Deposition and long-shore transport of dredge spoils to nourish beaches: Impacts on benthic infauna of an ebb-tidal delta

Melanie J. Bishop, Charles H. Peterson, Henry C. Summerson, Hunter S. Lenihan, Jonathan H. Grabowski

Research output: Contribution to journalArticleResearchpeer-review

Abstract

Dredged materials from maintenance and deepening of inlets on coastal barriers are typically transported for disposal in deep water or on land. An alternative is to treat dredged materials as a resource, placing them on the ebb-tidal delta or subtidal shoals at depths where they are retained within the long-shore transport system and can nourish eroding down-drift beaches. Deposition of sediments onto subtidal shoals may, however, bury and selectively kill populations of benthic invertebrates, or indirectly alter assemblages by modifying sediment characteristics. Core sampling of the eastern (control) and western (disturbed) sides of Beaufort Inlet, North Carolina, twice before and once 8 months after a large (660,000 m3) disposal revealed significant coarsening of sediments and associated changes to assemblages of benthic macroinvertebrates in response to the perturbation. Impacts to sediments and macroinvertebrates were closely correlated and, although greatest where sediment was directly deposited, extended over a wider (at least 1 km to the east) area than the deposition. Of the taxa comprising faunal assemblages, spionid polychaetes were most affected by the disposal, declining in abundance. These results, which tie the deposition and dispersal of coarse sediments on an ebb-tidal delta to changes in benthos, imply a biological cost that may be less than that of direct nourishment of biologically productive intertidal beaches.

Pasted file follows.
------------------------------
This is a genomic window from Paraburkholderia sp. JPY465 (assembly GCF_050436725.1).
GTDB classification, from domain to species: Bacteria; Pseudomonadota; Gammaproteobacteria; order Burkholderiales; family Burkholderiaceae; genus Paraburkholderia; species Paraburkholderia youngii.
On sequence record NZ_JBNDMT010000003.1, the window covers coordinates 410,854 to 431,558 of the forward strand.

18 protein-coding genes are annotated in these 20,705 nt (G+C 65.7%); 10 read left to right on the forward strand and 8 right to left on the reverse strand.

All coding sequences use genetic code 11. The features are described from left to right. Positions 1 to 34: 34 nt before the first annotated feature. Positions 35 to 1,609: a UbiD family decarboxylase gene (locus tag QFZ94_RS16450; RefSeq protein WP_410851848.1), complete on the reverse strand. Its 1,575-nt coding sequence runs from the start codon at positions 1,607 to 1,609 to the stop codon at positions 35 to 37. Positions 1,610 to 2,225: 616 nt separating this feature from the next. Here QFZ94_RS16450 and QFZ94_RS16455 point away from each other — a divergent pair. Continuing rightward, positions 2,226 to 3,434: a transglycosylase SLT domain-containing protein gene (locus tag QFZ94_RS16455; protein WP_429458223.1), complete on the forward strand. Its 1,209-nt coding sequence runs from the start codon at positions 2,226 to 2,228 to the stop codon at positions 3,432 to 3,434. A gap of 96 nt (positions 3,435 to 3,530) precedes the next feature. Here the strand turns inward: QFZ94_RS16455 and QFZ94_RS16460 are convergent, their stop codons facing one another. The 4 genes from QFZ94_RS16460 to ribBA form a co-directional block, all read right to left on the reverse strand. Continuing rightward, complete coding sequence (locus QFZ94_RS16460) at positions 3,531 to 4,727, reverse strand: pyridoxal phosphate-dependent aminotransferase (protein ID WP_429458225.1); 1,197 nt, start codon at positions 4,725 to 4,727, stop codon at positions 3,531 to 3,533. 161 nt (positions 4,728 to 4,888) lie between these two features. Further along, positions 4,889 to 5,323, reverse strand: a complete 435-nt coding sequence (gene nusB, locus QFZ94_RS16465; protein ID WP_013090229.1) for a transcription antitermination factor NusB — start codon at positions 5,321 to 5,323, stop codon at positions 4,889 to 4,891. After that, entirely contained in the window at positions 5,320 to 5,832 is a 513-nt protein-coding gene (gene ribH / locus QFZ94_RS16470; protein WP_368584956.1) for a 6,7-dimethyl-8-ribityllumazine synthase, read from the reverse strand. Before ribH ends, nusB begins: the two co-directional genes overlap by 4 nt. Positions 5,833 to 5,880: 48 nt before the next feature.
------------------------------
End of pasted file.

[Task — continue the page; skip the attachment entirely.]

LanguageEnglish
Pages530-546
Number of pages17
JournalJournal of Coastal Research
Volume22
Issue number3
DOIs
Publication statusPublished - May 2006
Externally publishedYes

Fingerprint

dredge spoil
benthic infauna
Dredges
Beaches
Sediments
beach
sediment
macroinvertebrate
Coarsening
benthos
deep water
invertebrate
perturbation
Sampling
Water
sampling
resource
cost

Cite this

Bishop, Melanie J. ; Peterson, Charles H. ; Summerson, Henry C. ; Lenihan, Hunter S. ; Grabowski, Jonathan H. / Deposition and long-shore transport of dredge spoils to nourish beaches : Impacts on benthic infauna of an ebb-tidal delta. In: Journal of Coastal Research. 2006 ; Vol. 22, No. 3. pp. 530-546.
@article{6442b698deda4f968e1cab3246367e87,
title = "Deposition and long-shore transport of dredge spoils to nourish beaches: Impacts on benthic infauna of an ebb-tidal delta",
abstract = "Dredged materials from maintenance and deepening of inlets on coastal barriers are typically transported for disposal in deep water or on land. An alternative is to treat dredged materials as a resource, placing them on the ebb-tidal delta or subtidal shoals at depths where they are retained within the long-shore transport system and can nourish eroding down-drift beaches. Deposition of sediments onto subtidal shoals may, however, bury and selectively kill populations of benthic invertebrates, or indirectly alter assemblages by modifying sediment characteristics. Core sampling of the eastern (control) and western (disturbed) sides of Beaufort Inlet, North Carolina, twice before and once 8 months after a large (660,000 m3) disposal revealed significant coarsening of sediments and associated changes to assemblages of benthic macroinvertebrates in response to the perturbation. Impacts to sediments and macroinvertebrates were closely correlated and, although greatest where sediment was directly deposited, extended over a wider (at least 1 km to the east) area than the deposition. Of the taxa comprising faunal assemblages, spionid polychaetes were most affected by the disposal, declining in abundance. These results, which tie the deposition and dispersal of coarse sediments on an ebb-tidal delta to changes in benthos, imply a biological cost that may be less than that of direct nourishment of biologically productive intertidal beaches.",
author = "Bishop, {Melanie J.} and Peterson, {Charles H.} and Summerson, {Henry C.} and Lenihan, {Hunter S.} and Grabowski, {Jonathan H.}",